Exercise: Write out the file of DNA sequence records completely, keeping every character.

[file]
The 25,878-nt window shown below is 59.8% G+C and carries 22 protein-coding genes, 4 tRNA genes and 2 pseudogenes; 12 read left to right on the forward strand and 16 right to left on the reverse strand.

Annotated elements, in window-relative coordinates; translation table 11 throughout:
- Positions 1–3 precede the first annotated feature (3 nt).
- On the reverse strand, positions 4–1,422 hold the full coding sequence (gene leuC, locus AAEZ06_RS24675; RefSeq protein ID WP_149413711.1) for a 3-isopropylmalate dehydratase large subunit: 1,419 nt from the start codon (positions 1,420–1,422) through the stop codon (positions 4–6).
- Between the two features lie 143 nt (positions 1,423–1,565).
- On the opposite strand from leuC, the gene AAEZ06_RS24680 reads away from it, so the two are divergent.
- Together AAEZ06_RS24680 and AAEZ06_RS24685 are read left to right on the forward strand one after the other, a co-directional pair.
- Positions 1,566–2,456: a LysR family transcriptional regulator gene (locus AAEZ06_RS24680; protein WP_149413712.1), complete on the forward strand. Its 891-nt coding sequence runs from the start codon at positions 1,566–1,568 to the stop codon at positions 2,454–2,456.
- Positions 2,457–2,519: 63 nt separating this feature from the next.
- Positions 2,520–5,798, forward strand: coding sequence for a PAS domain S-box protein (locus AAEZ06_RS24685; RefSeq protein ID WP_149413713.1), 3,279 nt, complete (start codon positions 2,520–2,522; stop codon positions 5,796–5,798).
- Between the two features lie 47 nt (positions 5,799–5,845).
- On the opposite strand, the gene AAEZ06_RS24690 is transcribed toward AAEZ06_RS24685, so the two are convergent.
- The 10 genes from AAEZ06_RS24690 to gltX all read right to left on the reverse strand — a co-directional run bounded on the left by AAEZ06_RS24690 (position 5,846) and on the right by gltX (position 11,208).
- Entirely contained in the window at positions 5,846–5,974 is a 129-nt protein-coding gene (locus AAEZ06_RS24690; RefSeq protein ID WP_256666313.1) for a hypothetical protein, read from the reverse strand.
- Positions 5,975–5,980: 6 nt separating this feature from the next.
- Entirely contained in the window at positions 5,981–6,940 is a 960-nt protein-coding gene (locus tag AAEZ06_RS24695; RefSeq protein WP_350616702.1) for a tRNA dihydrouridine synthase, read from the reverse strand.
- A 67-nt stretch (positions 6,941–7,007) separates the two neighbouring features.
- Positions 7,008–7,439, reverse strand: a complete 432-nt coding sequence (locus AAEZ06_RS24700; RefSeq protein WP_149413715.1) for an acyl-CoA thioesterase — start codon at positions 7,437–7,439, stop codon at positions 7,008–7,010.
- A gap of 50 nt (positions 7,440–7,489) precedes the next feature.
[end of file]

The 25,878-nt window shown below is 59.8% G+C and carries 22 protein-coding genes, 4 tRNA genes and 2 pseudogenes; 12 read left to right on the forward strand and 16 right to left on the reverse strand.

Annotated elements, in window-relative coordinates; translation table 11 throughout:
- Positions 1–3 precede the first annotated feature (3 nt).
- On the reverse strand, positions 4–1,422 hold the full coding sequence (gene leuC, locus AAEZ06_RS24675; RefSeq protein ID WP_149413711.1) for a 3-isopropylmalate dehydratase large subunit: 1,419 nt from the start codon (positions 1,420–1,422) through the stop codon (positions 4–6).
- Between the two features lie 143 nt (positions 1,423–1,565).
- On the opposite strand from leuC, the gene AAEZ06_RS24680 reads away from it, so the two are divergent.
- Together AAEZ06_RS24680 and AAEZ06_RS24685 are read left to right on the forward strand one after the other, a co-directional pair.
- Positions 1,566–2,456: a LysR family transcriptional regulator gene (locus AAEZ06_RS24680; protein WP_149413712.1), complete on the forward strand. Its 891-nt coding sequence runs from the start codon at positions 1,566–1,568 to the stop codon at positions 2,454–2,456.
- Positions 2,457–2,519: 63 nt separating this feature from the next.
- Positions 2,520–5,798, forward strand: coding sequence for a PAS domain S-box protein (locus AAEZ06_RS24685; RefSeq protein ID WP_149413713.1), 3,279 nt, complete (start codon positions 2,520–2,522; stop codon positions 5,796–5,798).
- Between the two features lie 47 nt (positions 5,799–5,845).
- On the opposite strand, the gene AAEZ06_RS24690 is transcribed toward AAEZ06_RS24685, so the two are convergent.
- The 10 genes from AAEZ06_RS24690 to gltX all read right to left on the reverse strand — a co-directional run bounded on the left by AAEZ06_RS24690 (position 5,846) and on the right by gltX (position 11,208).
- Entirely contained in the window at positions 5,846–5,974 is a 129-nt protein-coding gene (locus AAEZ06_RS24690; RefSeq protein ID WP_256666313.1) for a hypothetical protein, read from the reverse strand.
- Positions 5,975–5,980: 6 nt separating this feature from the next.
- Entirely contained in the window at positions 5,981–6,940 is a 960-nt protein-coding gene (locus tag AAEZ06_RS24695; RefSeq protein WP_350616702.1) for a tRNA dihydrouridine synthase, read from the reverse strand.
- A 67-nt stretch (positions 6,941–7,007) separates the two neighbouring features.
- Positions 7,008–7,439, reverse strand: a complete 432-nt coding sequence (locus AAEZ06_RS24700; RefSeq protein WP_149413715.1) for an acyl-CoA thioesterase — start codon at positions 7,437–7,439, stop codon at positions 7,008–7,010.
- A gap of 50 nt (positions 7,440–7,489) precedes the next feature.